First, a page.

Do you know what “it” to which I refer? I wonder what kinds of things came to your mind when that title appeared. For me, it was the lure back to “dieting”. I know from experience that the WW points plus system doesn’t work for me. I know it isn’t their old plan… the one I seemed to thrive on emotionally, and that this plan makes me go crazy feeling like my appetite is out of control. I wanted that year and a half of seeming freedom from the barrage of thoughts of dieting and weight-loss. This doesn’t even mention the utter frustration at the scale not moving. So then I scream at the eTools app on my phone… “why on earth would I spend so much time tracking what I eat and how much exercise I do IF I’M NOT GOING TO LOSE WEIGHT ON THIS PROGRAM!!!” Yeah, a sane person wouldn’t. So the scale would frustrate me, and we all know what an emotional eater does when she’s frustrated… um, yeah, uh-huh… she eats… and it’s not greens she wants… or anything that’s remotely low in points (which by the way, there is precious little that is low in points on this plan that isn’t a raw vegetables or fruit.) If I’m going to feel like I have to eat plain vegetables all day, I might as well do Dr. Fuhrman’s six week plan again so at least I do lose weight.
So, I cancelled my subscription. More money down the drain. More time and energy wasted on another “diet” attempt. I’m so tired of it all. On the 13th of this month, I determined to start another plan… something… anything that would give me at least the illusion that I was working on getting the weight off. I don’t even remember what my plan was, but I didn’t even make it the full day. I just know that I collapsed in a heap at the end of the difficult day, angry, frustrated… and yet again having mindlessly eaten as a way of escape from the seemingly endless barrage of thoughts of size, weight, body image…
Dear God – will this never end?!
So, I spent the next few days trying to banish those thoughts, trying to eat only when I was truly, physically hungry… and to eat without distractions. Some days were better than others, but every day was wrought with a mental battle… or two… or a hundred. I don’t know anyone who likes to deal with their “stuff”. Things I believed I’d moved past, surfaced with a vengeance. Feelings, emotions… they can be dangerous things. I really tried to dissect why I was doing what I was doing. Why did I feel like I needed comfort? Why, even though I know food doesn’t fix it, do I try that route anyway? There are a great many people in this world with far bigger problems than I. Of course, they probably medicate themselves with other things besides food.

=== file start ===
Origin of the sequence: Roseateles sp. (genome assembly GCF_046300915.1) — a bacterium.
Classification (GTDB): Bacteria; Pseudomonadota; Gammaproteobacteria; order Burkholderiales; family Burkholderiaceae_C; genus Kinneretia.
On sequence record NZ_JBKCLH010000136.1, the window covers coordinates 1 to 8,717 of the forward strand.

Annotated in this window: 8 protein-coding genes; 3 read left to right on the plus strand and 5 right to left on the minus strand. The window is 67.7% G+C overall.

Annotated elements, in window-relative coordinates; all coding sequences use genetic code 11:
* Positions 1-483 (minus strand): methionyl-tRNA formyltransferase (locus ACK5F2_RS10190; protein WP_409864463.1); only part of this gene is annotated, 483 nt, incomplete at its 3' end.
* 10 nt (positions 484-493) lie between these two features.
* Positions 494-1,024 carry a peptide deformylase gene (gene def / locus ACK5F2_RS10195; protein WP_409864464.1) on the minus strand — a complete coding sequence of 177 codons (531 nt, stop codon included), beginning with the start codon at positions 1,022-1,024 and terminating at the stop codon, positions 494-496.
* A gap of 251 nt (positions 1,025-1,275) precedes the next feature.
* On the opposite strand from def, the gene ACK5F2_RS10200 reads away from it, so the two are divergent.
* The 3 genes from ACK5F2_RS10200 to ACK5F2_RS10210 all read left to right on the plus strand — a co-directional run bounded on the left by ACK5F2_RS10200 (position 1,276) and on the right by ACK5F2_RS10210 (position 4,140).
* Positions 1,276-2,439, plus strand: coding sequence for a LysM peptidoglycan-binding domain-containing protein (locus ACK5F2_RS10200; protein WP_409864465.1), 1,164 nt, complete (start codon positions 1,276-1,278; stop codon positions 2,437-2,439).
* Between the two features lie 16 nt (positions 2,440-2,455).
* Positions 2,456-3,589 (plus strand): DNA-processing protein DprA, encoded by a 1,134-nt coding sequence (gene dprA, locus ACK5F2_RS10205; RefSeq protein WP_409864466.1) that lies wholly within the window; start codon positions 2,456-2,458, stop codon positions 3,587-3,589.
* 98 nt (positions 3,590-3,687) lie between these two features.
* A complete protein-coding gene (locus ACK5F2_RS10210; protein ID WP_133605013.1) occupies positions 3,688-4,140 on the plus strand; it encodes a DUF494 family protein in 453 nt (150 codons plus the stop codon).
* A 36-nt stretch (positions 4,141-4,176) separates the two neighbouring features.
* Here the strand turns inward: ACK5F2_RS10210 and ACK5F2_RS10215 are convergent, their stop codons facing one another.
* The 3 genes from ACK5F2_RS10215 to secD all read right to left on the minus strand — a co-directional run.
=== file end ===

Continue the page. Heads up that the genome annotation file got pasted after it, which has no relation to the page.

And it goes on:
These past days, I’ve been trying to decide what I want to do… or not do. I feel fatter. But my jeans still fit. I feel ugly. But, just yesterday, my husband told me I was beautiful… yes, without being prompted by some pathetic “am I pretty” whine from me. I feel completely out of shape. But I was able to go out and run three miles after having not run in two weeks. I feel out of control. But there are still vegan ice cream (chocolate even) and french fries in the freezer, potato chips in the cabinet, and animal crackers on the shelf.
I hear that it’s possible to overcome food addiction (or whatever my issue really is… diet addiction, body image issues, disordered eating… who knows, and who cares). I just wish I knew some people who had. I wish I could pick their brains and find out what finally clicked for them. You know, I have read the book, The Last Addiction, several times, and there is one painful reality that shakes me every time I read it. The only testimonial in the book who does not achieve lasting freedom from her addiction is the food addict. She’s the only one. There are testimonies of all kinds of harsh addictions, but the food addict, she’s still in the grip of it. I wonder if the alcoholic in the book had to have a glass of wine every day to survive… would the alcoholic be free? Or, I wonder if the heroine addict’s church routinely had heroine pot-lucks after services… would there be freedom in that story? Yeah, I’ve tried going without food, it doesn’t work for long. I know that the actual addiction isn’t the purpose of the book, or the solution offered, but that’s the testimonial I most relate to… and she doesn’t get the prize at the end of the story.
Sure, you can find umpteen million testimonials online of someone who has “lost weight and feels great”. You can even find people who say “my cravings just went away”. But how long does it last? I wonder that every time I see a posting where someone has lost weight and is “so happy now”. A part of me thinks, good for you… and then another part says… enjoy it while it lasts.
I’m going through Lisa Bevere’s book, You Are Not What You Weigh, again. I need some reminding that I will not find what I seek in a “diet”… not now, not ever. I’ve been writing stuff down in a journal, hoping to process some things… but I need a fresh dose of “who am I” from God’s perspective, because I certainly can’t rely on my “feelings” to tell me the truth these days.